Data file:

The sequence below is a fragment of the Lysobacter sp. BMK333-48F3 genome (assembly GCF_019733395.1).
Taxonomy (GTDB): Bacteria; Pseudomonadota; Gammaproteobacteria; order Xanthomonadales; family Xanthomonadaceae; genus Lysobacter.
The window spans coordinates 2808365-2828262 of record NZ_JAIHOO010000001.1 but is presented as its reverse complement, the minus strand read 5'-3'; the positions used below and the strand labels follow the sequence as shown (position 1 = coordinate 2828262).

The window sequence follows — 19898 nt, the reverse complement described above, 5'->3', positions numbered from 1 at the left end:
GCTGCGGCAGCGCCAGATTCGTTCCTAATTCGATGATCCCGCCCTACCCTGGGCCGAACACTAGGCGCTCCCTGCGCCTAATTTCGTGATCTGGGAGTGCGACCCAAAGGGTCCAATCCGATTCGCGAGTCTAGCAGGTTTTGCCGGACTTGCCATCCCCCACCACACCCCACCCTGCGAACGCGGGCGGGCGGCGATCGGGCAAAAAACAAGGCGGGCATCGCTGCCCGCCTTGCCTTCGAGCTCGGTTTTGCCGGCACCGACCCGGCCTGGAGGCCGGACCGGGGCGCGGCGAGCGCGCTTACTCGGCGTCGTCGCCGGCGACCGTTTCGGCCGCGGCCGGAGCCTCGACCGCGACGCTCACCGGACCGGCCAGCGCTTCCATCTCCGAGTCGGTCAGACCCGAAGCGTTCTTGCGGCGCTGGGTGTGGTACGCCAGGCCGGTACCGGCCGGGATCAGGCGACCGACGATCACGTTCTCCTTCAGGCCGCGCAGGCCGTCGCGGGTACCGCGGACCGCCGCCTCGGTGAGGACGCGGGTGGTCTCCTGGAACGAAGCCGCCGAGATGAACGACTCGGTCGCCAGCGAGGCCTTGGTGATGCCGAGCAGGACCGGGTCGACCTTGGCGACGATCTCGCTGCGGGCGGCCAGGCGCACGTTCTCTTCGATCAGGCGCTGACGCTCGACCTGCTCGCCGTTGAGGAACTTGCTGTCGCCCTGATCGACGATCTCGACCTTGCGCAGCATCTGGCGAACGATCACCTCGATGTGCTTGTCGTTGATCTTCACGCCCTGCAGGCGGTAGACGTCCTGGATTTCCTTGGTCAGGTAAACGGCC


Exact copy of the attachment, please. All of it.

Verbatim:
The sequence below is a fragment of the Lysobacter sp. BMK333-48F3 genome (assembly GCF_019733395.1).
Taxonomy (GTDB): Bacteria; Pseudomonadota; Gammaproteobacteria; order Xanthomonadales; family Xanthomonadaceae; genus Lysobacter.
The window spans coordinates 2808365-2828262 of record NZ_JAIHOO010000001.1 but is presented as its reverse complement, the minus strand read 5'-3'; the positions used below and the strand labels follow the sequence as shown (position 1 = coordinate 2828262).

The window sequence follows — 19898 nt, the reverse complement described above, 5'->3', positions numbered from 1 at the left end:
GCTGCGGCAGCGCCAGATTCGTTCCTAATTCGATGATCCCGCCCTACCCTGGGCCGAACACTAGGCGCTCCCTGCGCCTAATTTCGTGATCTGGGAGTGCGACCCAAAGGGTCCAATCCGATTCGCGAGTCTAGCAGGTTTTGCCGGACTTGCCATCCCCCACCACACCCCACCCTGCGAACGCGGGCGGGCGGCGATCGGGCAAAAAACAAGGCGGGCATCGCTGCCCGCCTTGCCTTCGAGCTCGGTTTTGCCGGCACCGACCCGGCCTGGAGGCCGGACCGGGGCGCGGCGAGCGCGCTTACTCGGCGTCGTCGCCGGCGACCGTTTCGGCCGCGGCCGGAGCCTCGACCGCGACGCTCACCGGACCGGCCAGCGCTTCCATCTCCGAGTCGGTCAGACCCGAAGCGTTCTTGCGGCGCTGGGTGTGGTACGCCAGGCCGGTACCGGCCGGGATCAGGCGACCGACGATCACGTTCTCCTTCAGGCCGCGCAGGCCGTCGCGGGTACCGCGGACCGCCGCCTCGGTGAGGACGCGGGTGGTCTCCTGGAACGAAGCCGCCGAGATGAACGACTCGGTCGCCAGCGAGGCCTTGGTGATGCCGAGCAGGACCGGGTCGACCTTGGCGACGATCTCGCTGCGGGCGGCCAGGCGCACGTTCTCTTCGATCAGGCGCTGACGCTCGACCTGCTCGCCGTTGAGGAACTTGCTGTCGCCCTGATCGACGATCTCGACCTTGCGCAGCATCTGGCGAACGATCACCTCGATGTGCTTGTCGTTGATCTTCACGCCCTGCAGGCGGTAGACGTCCTGGATTTCCTTGGTCAGGTAAACGGCC